Child abuse has become a concern as families stay home during the COVID-19 pandemic.
Child Welfare Services has reported a decrease in reports, but that reflects the fact that schools and child-care centers, which make many of the reports, are closed, Alana Walczak, CEO of Child Abuse Listening Mediation, told the News-Press.
“From CALM’s perspective, we’ve seen a spike in calls requesting services,” said the leader of the Santa Barbara County nonprofit.
Ms. Walczak said CALM received 10 new inquiries last week regarding families in Santa Barbara.
She added that during the week of March 15, CALM added 16 new families in Lompoc and Santa Maria to its caseload.
Ms. Walczak said families are facing more stress factors at home because of COVID-19. She has advice on how to minimize the tension for parents and their children.
“I think physical exercise is important: just getting your body moving,” she said, suggesting families walk outside while maintaining social distancing.
“Going outside and seeing natural beauty, seeing clouds, seeing the mountains — it’s calming and it’s soothing,” she said.
Ms. Walczak also suggested families set aside their phones, tablets, computers and TV for screen-free quality time together. She also recommended other healthy tips such as choosing nutritious snacks and taking breaks from TV news and social media reporting on COVID-19.
It’s also important to maintain the usual routine for children and continue their bedtime ritual so they get enough sleep, Ms. Walczak said.
She added that parents can relieve their own stress through meditation, prayer, deep breaths, stretching or engaging in activities they enjoy. She noted the need to pace yourself between stressful activities and do something fun after a hard task.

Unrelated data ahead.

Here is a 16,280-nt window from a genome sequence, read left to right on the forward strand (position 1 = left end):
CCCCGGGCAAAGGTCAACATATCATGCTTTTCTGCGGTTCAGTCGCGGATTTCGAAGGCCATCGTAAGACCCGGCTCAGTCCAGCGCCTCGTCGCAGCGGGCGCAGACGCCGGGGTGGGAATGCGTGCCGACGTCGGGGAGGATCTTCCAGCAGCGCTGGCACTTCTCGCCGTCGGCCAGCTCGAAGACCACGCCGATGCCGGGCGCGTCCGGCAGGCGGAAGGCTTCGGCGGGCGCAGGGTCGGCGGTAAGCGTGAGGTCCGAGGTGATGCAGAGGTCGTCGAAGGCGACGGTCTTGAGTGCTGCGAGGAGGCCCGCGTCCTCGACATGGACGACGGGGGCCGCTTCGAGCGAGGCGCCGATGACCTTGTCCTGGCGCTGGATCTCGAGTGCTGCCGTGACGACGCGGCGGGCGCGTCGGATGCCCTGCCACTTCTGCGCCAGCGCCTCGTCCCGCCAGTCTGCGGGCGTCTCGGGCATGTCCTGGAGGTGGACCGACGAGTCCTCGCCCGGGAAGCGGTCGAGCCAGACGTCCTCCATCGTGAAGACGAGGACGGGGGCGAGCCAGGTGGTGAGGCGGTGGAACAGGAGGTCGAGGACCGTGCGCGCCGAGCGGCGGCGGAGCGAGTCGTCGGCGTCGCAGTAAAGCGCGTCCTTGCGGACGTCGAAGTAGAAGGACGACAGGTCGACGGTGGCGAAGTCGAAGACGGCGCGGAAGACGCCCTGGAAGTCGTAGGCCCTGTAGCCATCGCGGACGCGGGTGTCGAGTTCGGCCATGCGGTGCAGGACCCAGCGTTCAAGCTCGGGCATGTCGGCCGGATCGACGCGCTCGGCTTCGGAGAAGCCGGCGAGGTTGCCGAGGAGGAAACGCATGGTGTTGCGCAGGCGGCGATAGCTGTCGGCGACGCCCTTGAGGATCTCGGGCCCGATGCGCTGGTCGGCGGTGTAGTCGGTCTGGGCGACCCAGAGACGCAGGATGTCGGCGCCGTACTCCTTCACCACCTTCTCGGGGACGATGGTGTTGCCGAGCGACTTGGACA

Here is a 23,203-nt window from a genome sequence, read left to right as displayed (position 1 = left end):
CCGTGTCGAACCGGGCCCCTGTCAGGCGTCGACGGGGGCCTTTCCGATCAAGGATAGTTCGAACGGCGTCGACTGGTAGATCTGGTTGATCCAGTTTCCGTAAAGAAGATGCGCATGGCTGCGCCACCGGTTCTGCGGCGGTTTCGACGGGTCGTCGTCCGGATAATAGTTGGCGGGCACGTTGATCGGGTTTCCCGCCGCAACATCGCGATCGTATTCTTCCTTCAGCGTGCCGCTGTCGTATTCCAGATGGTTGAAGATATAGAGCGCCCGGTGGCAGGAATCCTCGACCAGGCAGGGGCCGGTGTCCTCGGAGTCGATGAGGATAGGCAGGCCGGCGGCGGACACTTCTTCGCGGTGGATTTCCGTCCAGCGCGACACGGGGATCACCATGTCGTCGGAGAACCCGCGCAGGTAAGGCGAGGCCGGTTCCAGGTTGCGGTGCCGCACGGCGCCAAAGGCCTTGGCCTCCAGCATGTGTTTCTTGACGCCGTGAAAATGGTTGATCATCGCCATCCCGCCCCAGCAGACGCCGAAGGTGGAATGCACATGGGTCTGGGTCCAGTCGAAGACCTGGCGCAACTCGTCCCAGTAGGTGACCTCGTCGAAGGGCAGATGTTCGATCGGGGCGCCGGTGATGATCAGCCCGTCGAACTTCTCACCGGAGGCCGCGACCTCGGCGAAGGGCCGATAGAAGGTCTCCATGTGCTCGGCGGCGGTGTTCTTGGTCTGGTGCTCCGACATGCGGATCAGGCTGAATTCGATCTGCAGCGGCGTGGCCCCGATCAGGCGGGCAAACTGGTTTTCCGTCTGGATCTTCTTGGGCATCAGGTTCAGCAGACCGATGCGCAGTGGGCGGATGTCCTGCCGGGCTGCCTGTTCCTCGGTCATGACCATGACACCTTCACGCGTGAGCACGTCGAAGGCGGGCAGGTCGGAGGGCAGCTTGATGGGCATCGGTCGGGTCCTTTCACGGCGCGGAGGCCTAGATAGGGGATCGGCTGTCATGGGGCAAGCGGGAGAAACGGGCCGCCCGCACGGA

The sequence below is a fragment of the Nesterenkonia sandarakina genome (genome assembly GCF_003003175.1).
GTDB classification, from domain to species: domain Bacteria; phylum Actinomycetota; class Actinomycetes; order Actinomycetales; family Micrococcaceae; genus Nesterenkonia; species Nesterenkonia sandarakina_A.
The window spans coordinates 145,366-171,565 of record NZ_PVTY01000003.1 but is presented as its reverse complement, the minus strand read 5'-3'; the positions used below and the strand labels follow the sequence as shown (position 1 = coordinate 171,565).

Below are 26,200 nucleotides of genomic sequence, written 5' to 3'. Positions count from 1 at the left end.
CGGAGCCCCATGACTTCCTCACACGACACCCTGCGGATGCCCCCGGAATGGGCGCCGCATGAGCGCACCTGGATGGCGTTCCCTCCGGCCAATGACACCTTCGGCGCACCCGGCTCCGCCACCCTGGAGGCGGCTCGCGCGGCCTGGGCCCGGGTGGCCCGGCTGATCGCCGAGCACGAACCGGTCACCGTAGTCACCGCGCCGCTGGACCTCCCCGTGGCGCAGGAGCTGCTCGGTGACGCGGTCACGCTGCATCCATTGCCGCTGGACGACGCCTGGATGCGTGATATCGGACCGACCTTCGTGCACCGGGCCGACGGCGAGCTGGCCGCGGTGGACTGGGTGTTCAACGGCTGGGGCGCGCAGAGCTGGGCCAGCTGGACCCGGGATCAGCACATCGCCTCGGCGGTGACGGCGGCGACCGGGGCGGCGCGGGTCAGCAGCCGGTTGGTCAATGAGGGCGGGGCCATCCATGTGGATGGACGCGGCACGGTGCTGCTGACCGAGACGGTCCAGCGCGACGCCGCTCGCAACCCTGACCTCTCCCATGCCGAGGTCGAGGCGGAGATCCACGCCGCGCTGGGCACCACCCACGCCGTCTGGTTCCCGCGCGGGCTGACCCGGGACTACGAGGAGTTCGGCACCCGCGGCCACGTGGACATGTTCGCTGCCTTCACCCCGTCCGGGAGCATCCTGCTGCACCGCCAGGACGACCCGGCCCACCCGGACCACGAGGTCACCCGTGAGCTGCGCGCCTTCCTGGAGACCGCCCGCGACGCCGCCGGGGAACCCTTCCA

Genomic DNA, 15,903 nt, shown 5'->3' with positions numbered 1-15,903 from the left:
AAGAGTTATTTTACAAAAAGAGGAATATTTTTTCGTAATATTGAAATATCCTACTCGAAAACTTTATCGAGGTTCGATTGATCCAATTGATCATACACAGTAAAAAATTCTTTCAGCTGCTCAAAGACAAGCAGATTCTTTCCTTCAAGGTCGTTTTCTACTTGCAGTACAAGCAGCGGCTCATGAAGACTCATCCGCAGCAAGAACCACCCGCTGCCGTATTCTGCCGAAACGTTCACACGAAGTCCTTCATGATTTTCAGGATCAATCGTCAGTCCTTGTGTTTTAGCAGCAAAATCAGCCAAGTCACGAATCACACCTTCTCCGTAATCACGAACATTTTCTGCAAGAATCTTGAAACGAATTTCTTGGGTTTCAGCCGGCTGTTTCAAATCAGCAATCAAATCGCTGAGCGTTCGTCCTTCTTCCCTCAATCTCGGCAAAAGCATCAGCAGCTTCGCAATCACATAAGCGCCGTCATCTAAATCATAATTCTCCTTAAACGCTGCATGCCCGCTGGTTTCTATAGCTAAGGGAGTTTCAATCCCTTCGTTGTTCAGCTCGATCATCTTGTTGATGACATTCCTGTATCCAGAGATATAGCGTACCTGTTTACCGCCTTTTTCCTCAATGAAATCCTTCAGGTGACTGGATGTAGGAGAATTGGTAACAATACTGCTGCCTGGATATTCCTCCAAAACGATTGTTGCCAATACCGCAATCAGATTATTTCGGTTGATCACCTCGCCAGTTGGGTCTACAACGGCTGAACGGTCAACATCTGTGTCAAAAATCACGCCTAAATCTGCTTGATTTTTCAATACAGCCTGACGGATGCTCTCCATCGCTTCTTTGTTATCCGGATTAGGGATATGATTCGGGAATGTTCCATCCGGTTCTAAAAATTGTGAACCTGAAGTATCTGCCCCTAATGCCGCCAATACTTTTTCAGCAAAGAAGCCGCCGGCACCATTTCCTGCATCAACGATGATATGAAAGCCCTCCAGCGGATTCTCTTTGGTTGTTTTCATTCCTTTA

And Ms. Walczak noted families can ease the feeling of isolation at home by connecting with others through phone calls and Skype, FaceTime or Zoom. “I know some families are doing virtual play dates and dance parties over Zoom.”
Adults don’t know how long the pandemic will last, but children need to be assured they’re safe and secure in the moment and their needs are being met, Ms. Walczak said. She noted the need to present a sense of hope and positivity in the home.
Ms. Walczak also said this is a period of adjustment for families. “I think parents need to give themselves permission that these circumstances are nothing like they’ve experienced before. If they can’t do it all, that’s OK.
“Most importantly, if they can focus on building that connected relationship with their children during the stressful time, that will be what the children will remember, and that is what they will carry forward from this experience,” Ms. Walczak said. “They got more time with Mommy and Daddy, and that was quality time: going for walks, playing games.”
For referrals or requests for services, contact Child Abuse Listening Mediation at 805-965-2376.
To contact the National Domestic Violence Hotline, call 1-800-799-7233. For tips on staying safe during the COVID-19 pandemic, go to www.thehotline.org/2020/03/13/staying-safe-during-covid-19.
Substance Abuse and Mental Health Service Administration has issued strategies of self-care and connection with others. Go to www.samhsa.gov.